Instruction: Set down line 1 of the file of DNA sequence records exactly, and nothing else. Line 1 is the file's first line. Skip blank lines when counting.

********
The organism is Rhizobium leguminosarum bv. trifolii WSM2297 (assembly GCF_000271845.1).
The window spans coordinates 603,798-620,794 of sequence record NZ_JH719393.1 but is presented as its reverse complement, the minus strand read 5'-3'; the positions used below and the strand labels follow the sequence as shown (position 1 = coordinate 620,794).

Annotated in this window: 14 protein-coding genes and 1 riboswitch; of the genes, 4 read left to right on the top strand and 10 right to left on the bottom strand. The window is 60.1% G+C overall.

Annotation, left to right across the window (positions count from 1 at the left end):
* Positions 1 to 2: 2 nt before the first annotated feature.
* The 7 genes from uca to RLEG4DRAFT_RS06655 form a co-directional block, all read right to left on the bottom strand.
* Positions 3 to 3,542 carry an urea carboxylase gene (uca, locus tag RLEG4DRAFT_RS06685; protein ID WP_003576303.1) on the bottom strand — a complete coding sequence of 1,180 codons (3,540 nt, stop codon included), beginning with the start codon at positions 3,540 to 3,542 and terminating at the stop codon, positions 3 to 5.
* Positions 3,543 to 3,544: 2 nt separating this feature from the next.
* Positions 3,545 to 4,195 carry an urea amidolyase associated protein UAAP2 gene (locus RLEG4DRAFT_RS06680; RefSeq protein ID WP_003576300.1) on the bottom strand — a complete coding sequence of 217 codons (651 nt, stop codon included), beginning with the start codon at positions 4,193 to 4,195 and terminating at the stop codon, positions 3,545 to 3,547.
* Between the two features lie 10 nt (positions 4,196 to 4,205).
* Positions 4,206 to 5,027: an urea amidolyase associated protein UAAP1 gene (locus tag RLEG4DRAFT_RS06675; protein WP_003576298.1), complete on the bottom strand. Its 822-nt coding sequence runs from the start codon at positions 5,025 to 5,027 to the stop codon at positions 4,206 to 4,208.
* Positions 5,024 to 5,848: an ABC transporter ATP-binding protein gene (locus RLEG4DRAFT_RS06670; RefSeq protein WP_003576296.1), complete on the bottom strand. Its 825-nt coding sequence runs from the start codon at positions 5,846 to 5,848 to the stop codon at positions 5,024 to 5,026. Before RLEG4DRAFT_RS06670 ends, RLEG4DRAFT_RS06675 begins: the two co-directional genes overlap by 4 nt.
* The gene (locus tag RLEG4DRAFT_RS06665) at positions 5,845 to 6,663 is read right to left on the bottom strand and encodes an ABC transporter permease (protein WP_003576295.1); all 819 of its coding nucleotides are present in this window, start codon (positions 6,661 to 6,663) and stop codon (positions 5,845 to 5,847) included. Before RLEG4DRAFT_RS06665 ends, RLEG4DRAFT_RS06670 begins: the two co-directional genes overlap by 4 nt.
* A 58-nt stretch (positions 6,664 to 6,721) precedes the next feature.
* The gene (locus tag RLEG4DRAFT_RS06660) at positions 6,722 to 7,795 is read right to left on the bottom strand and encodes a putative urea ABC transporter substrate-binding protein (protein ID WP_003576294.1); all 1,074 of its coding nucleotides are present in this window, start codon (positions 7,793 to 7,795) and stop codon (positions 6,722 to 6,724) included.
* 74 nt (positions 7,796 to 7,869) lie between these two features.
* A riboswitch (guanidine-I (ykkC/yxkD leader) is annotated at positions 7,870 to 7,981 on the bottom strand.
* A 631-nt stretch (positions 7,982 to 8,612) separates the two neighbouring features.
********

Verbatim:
The organism is Rhizobium leguminosarum bv. trifolii WSM2297 (assembly GCF_000271845.1).